My Way: Sixty years of Sinatra songs showcased at Roxy Theatre

By Christine Anne Piesyk | February 15, 2008 | 

As a little girl, one of the stories my mother told me was of a trip to New York City with fellow singers to see a Carnegie Hall concert. My mother had other plans though, an ulterior motive for this Big Apple sojourn, and gave up Carnegie Hall for a chance to see a new young heart throb, a skinny crooner with dreamy blue eyes in one of his earliest performances … Frank Sinatra. It was 1942.

For nearly 60 years, old blues eyes — Frank Sinatra — was larger than life, a singer, movie star, and worldwide legend with 1300 songs to his credit. The Roxy Regional Theater captures a collection of the very best in their current production of My Way: A Musical Tribute to Frank Sinatra.

Even before the show began the mood was set with soft music from yesterday that hasn’t lost is charm — hummable, dance-able music that continues to endure. As the combo took their seats and began to play, as the singers stepped back in time, they carried their audience with them all the way.

Working through a collection of medleys, the show opens with Strangers in the Night, and quickly moves through over 50 of those hits: you probably know most of them, at least by tune — The Way You Look Tonight, I’ve Got the World on a String, High Hopes, I Get a Kick Out of You, Chicago, New York New York, Summer Wind, The Tender Trap, Witchcraft, The Lady is Tramp, Luck be a Lady, That Old Black Magic, Fly Me To The Moon… My toes were tapping out the tunes, I was mouthing the words, I was wishing for a shot at that dance floor and my ballroom partner to whirl me around that floor…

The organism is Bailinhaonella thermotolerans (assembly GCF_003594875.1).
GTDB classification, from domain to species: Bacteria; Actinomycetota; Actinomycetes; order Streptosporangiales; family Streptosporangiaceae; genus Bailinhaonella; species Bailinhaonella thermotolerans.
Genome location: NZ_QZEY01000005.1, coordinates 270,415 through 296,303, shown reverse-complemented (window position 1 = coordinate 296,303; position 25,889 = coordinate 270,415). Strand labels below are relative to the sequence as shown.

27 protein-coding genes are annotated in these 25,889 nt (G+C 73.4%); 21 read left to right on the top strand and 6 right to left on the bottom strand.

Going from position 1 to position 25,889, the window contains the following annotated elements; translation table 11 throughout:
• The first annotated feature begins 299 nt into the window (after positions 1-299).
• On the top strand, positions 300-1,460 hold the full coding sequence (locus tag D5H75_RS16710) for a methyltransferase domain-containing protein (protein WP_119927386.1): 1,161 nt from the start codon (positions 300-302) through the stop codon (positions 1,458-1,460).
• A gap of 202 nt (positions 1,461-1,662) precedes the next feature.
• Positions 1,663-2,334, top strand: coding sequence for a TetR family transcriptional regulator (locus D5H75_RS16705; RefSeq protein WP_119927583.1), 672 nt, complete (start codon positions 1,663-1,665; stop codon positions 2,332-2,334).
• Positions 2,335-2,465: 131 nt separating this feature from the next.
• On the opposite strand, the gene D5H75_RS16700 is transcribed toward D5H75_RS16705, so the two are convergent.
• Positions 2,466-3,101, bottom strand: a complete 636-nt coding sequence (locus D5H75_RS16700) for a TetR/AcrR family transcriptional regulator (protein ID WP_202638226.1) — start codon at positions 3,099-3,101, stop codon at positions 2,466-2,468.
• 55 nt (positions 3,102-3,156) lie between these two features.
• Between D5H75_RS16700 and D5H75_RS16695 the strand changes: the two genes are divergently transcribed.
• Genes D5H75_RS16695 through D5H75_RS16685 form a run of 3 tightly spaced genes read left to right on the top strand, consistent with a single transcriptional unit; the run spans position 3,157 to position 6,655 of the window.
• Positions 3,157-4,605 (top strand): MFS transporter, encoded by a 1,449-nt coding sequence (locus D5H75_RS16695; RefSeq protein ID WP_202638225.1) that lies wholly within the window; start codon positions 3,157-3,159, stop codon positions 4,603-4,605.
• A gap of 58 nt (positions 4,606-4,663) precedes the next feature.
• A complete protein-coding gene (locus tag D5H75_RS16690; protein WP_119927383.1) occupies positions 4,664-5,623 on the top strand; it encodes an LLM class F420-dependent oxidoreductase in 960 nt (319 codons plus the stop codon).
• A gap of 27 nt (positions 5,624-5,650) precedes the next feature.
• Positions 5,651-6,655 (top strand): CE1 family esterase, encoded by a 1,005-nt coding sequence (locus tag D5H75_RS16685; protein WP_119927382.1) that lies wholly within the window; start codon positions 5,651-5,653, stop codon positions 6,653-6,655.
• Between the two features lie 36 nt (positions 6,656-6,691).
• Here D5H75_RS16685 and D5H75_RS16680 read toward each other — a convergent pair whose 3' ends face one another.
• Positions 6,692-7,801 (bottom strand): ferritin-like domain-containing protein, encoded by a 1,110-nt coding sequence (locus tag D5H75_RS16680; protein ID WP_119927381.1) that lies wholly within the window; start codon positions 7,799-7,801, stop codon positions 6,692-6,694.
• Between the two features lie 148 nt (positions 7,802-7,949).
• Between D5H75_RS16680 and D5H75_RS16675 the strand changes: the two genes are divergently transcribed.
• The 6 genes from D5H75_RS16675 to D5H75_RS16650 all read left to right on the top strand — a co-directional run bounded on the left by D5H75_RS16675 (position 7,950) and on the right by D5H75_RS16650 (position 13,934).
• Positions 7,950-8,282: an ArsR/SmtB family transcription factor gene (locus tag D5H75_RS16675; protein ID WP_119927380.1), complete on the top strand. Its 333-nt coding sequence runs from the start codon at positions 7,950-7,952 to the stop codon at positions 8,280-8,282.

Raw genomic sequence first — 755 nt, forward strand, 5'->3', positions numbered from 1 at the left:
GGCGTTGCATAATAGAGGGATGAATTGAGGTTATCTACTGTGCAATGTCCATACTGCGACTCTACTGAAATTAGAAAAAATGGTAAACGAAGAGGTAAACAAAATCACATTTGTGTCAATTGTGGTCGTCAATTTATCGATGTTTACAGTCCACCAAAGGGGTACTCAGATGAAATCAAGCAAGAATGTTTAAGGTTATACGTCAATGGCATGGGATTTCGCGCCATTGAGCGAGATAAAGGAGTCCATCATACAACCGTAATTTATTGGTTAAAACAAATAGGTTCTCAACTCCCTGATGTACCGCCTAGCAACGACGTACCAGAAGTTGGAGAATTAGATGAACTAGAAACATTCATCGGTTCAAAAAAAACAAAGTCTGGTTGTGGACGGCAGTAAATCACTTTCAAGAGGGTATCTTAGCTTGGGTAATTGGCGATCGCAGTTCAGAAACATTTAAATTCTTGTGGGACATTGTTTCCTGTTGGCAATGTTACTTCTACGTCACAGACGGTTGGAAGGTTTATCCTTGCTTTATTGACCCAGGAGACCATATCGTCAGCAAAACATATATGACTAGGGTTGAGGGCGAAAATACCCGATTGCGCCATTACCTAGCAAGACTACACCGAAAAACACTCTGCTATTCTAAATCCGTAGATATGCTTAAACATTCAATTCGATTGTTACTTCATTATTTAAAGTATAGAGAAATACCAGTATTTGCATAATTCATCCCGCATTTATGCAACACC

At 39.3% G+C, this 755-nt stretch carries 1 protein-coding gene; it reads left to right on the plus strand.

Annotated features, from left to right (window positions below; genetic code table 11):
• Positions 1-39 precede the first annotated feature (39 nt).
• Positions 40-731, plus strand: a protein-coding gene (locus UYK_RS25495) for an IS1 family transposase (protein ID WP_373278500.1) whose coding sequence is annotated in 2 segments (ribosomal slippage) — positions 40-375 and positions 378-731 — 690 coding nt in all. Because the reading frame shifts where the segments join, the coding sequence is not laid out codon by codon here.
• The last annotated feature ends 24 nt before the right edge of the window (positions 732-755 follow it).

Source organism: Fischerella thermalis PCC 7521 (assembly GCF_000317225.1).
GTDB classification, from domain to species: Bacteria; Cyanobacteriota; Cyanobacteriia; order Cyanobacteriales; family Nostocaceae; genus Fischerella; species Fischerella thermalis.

Noah Aberlin, Tiffany Herlieu, Allyson Pace and John Winters gave us the songs, moving up, down and around the minimalist stage, backed by a combo including piano and bass, moving in and out of dance steps choreographed by Michael Hartman. Smooth moves, a hint of rhumba here, a touch of tango there. A quick shimmy of shoulder or hip. Subtleties with a hint of sex appeal.

To the left on the set was a simple bar, a few stools, and the perennial martinis (not accompanied by cigarettes) that were trademarks of the Sinatra lifestyle. It was a stylish production, with male singers in tuxedos and occasionally the classic fedora, while Herlieu and Pace wore black cocktail dresses.

The set included a jazzy backdrop of musical notes, bold keyboard and colorful musicians. The lobby area included original paintings of the Sinatra years including Rat pack buddies Sammy Davis Jr., and Dean Martin, rendered by artists Larry Martin (set design) and Jeff Bertrand, Charles Bennett (painting below of Sinatra at the Sands, reminiscent of the Las Vegas “Rat Pack” era) and Brant Hardin.

My Way ended with a reprise of Sinatra’s New York New York mega-hit, a triumphant My Way, and the haunting I’ll Be Seeing You. As the sound faded, that oh-so-familiar fedora hung over the vintage microphone. The lights dimmed and went black.

My guest for this show, my 19-year-old granddaughter, said “you were having so much fun, Grandma.” Then she looked up with her big brown eyes and asked “can you teach me to dance like that?” Oh, yes I can, sweetie. Now if we could just get this combo, these singers, to play in a local club some night…


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